The US Intelligence community has predicted the diffusion of power over the next decade; forecasting that authority and control will be distributed among a more diverse set of entities, with no single state wielding supreme power. If we understand this prediction accurately, what they are talking about are multinational corporations and financial institutions, not states. And if we understand THIS accurately, we are actually talking about a greater concentration of power in fewer and fewer hands (the shareholder class) wielded through strictly totalitarian institutions with no democratic mechanisms whatsoever.
In other words, the future of democracy depends on the democratisation of corporate power. That is the next phase. That is the new revolution.
I am the Chief Strategist for the #WeAreAllRohingyaNow Campaign, an effort by independent activists to recruit private sector influence in support of the legitimate rights of the Rohingya minority in Myanmar, the restoration of their citizenship, and ending the genocidal program being carried out on a daily basis by the Burmese military and Buddhist extremists. This campaign can be a launching pad for the overall strategy of democratizing corporate power, and it is this larger goal that I am primarily interested in; though, of course, the immediate goal is resolution of the horrific situation in Arakan.
Obviously, there are a lot of elements to the development of this strategy in terms of tactics, on a grassroots level with consumers, students, and potentially workers, as well as with corporations, business leaders, and shareholders. We are going to need to coordinate on many levels. Redirecting political activism towards the private sector requires a whole new set of skills, re-education, and understanding market dynamics.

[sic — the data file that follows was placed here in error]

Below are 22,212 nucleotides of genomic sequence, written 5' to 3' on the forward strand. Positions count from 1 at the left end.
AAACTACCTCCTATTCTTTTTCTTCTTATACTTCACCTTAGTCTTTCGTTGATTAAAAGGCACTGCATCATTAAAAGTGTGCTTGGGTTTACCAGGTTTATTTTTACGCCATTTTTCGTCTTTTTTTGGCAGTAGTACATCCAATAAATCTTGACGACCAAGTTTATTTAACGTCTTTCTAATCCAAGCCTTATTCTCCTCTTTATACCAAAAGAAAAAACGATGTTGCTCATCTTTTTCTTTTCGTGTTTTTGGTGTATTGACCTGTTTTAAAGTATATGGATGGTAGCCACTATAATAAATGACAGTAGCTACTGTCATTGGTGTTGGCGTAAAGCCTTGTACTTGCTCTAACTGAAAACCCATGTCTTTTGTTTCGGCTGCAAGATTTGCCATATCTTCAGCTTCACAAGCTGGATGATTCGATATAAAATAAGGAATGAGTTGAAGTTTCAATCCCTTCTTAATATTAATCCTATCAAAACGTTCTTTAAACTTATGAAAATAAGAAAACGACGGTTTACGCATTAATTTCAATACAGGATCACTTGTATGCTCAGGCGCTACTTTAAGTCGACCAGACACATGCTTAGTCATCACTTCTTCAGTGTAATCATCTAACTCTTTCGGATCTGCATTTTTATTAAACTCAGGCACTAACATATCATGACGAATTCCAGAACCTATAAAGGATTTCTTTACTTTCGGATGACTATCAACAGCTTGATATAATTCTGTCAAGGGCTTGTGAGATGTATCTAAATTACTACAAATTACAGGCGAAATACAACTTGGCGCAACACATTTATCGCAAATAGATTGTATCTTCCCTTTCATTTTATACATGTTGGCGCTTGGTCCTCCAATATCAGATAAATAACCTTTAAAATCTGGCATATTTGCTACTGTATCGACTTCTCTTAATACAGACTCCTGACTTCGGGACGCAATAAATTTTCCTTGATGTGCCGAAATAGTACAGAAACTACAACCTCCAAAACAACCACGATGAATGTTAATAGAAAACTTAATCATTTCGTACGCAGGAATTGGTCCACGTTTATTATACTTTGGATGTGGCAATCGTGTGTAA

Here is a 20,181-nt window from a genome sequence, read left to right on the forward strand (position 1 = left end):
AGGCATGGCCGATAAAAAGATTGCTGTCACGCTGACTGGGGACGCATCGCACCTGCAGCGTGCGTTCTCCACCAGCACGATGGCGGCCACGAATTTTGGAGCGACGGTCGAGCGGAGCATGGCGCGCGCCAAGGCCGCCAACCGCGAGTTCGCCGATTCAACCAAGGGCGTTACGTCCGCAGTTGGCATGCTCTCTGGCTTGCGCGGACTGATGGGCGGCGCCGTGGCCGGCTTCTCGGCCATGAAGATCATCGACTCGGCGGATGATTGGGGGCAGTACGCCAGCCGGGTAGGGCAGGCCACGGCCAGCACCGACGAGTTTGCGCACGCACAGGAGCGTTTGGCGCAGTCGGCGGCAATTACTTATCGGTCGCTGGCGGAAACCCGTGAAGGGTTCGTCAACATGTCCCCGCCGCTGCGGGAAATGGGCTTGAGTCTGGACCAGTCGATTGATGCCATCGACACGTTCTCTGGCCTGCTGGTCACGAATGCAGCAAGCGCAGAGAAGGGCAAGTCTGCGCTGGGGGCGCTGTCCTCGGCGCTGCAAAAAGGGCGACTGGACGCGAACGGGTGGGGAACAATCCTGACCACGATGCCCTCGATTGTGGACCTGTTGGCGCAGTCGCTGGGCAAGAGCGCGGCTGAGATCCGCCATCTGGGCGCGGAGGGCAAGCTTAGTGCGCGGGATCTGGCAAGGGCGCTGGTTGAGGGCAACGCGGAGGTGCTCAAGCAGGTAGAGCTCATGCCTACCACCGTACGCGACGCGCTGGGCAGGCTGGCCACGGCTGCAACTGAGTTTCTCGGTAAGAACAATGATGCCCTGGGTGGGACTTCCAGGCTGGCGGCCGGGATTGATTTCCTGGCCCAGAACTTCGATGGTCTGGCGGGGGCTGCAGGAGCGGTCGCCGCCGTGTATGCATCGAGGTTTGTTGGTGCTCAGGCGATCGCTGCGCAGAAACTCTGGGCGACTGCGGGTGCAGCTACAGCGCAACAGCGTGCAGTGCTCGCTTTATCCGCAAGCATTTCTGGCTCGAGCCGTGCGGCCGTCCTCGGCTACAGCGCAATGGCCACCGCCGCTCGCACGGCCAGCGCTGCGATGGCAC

We envision being able to create a scenario where companies recognise the need to reorganize their relationships with customers; the need to present themselves as representatives of their consumer constituencies on issues that matter to them. We need to create a scenario in which corporations actually acknowledge their political power, and agree to subordinate that power (to one degree or another) to the popular will because if they don’t, they will lose market share. Political agendas and moral stances on social issues need to become part of the equation of doing business.
Obviously, in order to create this scenario, we are initially going to need to educate and mobilize grassroots consumers to build an actual impact on their consumer habits, which we can then use to demonstrate to corporations the need to be responsive. As I have stated many times in the past, corporations are not moral entities, they do not speak the language of “justice and injustice”; they understand all matters in terms of profit and loss. This is not a drastically different dynamic than what we have traditionally dealt with when lobbying politicians. Politicians are also not moral actors; they understand electoral support. Where a politician fears losing votes, companies fear losing sales. It is simply a matter of readjusting our sources of leverage. Indeed, we have far more leverage with companies than we do with governments; we just have to learn how to use it.
Any social or political movement today, whether it is focused on the Rohingya issue or any other, must be able to position itself as an instrument for either delivering to companies the brand loyalty of consumers, or for depriving them of brand loyalty, on the basis of what political stance they adopt on any given issue.
The transfer of power and authority from the public to the private sector has opened a new chapter in the history of anti-democratic measures, and our generation is tasked with ensuring that democracy will not be subverted simply because the dominant powers today are no longer states, but corporations. The private sector is the new front in the democratic revolution.